5. I wish to convey my deep concern on the move by the Central Government of linking of Central Plan Assistance to fiscal performance of the States. The State of Madhya Pradesh has already initiated the process of fiscal reforms plans as recommended by the Eleventh Finance Commission to cover non-plan revenue deficit of the States. The Central assistance under Gadgil formula is on 70 per cent loan and 30 per cent as Grant in Aid. Thus State Government is already paying an interest on the loan, may it be Central Assistance. Therefore, to further impose any other embargo on the release of Central Assistance is not justifiable. Such issues which have a wide range of effect should be first discussed in the NDC and then after arriving at a consensus decision should be taken.

6. The Central Plan assistance at present comprises of 70 per cent loan and 30 per cent grants. The underlying assumption is-that the Plan outlay consists of 30 per cent revenue expenditure and 70 per cent capital expenditure. However, the plan outlay of every State consists of more revenue expenditure (approx. 70 per cent) and lesser capital expenditure. Keeping these facts in veiw the loan and grant component of the Central Plan assistance should be changed to atleast 50 : 50.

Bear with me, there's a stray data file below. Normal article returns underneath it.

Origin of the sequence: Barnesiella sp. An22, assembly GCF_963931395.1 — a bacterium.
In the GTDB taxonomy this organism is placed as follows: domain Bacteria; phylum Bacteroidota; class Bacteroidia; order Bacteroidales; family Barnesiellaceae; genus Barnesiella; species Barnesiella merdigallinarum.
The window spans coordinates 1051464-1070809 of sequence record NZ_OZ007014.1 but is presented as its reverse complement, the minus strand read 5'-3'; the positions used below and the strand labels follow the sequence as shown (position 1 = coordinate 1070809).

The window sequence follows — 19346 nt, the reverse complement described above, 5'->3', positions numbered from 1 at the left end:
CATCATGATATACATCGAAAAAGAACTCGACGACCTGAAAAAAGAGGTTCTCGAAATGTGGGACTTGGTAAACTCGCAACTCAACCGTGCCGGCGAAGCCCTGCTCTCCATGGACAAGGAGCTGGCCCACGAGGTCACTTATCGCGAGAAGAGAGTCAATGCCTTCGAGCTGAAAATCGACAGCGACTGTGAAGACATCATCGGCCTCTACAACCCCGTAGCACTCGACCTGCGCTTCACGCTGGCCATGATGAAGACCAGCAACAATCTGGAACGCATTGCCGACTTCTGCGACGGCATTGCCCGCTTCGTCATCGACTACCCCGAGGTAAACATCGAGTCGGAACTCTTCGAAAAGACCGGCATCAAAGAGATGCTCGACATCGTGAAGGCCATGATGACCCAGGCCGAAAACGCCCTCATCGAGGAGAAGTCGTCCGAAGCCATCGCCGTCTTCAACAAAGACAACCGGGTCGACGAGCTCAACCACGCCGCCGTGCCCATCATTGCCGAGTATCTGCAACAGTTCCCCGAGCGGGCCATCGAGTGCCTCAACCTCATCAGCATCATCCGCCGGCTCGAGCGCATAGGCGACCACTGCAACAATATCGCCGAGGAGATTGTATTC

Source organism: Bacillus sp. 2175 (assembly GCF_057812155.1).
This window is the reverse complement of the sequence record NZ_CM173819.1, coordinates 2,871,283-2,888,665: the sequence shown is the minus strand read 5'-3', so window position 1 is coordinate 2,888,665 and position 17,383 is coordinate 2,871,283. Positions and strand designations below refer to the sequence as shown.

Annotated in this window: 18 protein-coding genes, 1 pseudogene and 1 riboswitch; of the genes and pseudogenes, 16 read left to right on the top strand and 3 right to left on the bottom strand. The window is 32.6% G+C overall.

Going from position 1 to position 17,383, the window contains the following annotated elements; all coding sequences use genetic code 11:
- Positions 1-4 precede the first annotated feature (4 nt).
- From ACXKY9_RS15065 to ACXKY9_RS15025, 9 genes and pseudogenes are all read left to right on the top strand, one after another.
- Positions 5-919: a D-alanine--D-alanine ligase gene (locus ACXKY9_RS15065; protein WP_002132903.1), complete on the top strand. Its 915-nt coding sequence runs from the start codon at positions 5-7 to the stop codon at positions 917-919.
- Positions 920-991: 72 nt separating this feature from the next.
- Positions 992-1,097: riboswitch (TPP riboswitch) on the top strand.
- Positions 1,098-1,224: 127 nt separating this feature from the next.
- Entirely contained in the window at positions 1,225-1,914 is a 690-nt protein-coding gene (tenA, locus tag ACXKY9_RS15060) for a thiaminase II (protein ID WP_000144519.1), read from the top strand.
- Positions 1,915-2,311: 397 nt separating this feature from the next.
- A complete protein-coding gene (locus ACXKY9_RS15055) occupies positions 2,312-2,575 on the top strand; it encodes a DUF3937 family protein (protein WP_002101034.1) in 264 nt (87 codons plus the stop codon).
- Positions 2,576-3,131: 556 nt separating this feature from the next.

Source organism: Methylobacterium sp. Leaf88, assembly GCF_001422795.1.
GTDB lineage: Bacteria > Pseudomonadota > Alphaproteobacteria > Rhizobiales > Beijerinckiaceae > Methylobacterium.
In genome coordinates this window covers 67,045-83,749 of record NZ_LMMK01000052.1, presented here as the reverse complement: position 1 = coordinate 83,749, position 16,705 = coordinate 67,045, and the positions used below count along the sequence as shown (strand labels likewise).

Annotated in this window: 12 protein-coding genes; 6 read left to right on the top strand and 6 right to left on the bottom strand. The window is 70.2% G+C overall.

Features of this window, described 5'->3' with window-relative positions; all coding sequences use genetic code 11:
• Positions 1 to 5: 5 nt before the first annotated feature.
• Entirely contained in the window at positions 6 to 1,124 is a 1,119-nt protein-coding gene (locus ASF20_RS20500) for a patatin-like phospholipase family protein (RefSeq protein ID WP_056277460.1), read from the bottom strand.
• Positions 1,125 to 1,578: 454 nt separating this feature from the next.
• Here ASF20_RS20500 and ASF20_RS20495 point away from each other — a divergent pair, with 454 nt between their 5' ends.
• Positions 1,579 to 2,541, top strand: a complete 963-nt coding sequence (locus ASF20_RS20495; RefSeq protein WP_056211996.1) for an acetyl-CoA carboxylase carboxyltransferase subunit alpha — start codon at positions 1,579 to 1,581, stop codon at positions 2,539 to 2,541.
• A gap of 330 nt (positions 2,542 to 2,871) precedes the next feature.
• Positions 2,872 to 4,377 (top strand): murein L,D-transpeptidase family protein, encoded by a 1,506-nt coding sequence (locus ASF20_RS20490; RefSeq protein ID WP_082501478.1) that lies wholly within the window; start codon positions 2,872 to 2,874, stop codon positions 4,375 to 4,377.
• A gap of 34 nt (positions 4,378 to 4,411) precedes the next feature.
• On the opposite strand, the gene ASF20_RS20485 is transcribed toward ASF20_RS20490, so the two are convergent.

7. While on the subject of assistance to States from the Centre, I wish to urge that allocation under PMGY should be enhanced and the guidelines for PMGY should be amended to provide complete flexibility and freedom to States in prioritising and implementing projects under this programme.

8. The debt burden of the States is increasing at an alarming rate. One of the important components of this debt is loan from Centre. The rate of interest on these loans is quite high (12 per cent). In the present declining interest rate regime it would be appropriate to raise loans at lower interest rate and repay the old loans with higher interest rates.

9. Assistance for Plan Schemes is a significant component of financial transfers from the Union to the States. The modified Gadgil formula scarcely does justice to backward States. We have repeatedly urged that to redress regional imbalances. Central Plan assistance be made available to the backward States keeping in view only their size, population of SC and ST, incidence of poverty, human development indicators and deficiencies in infrastructure.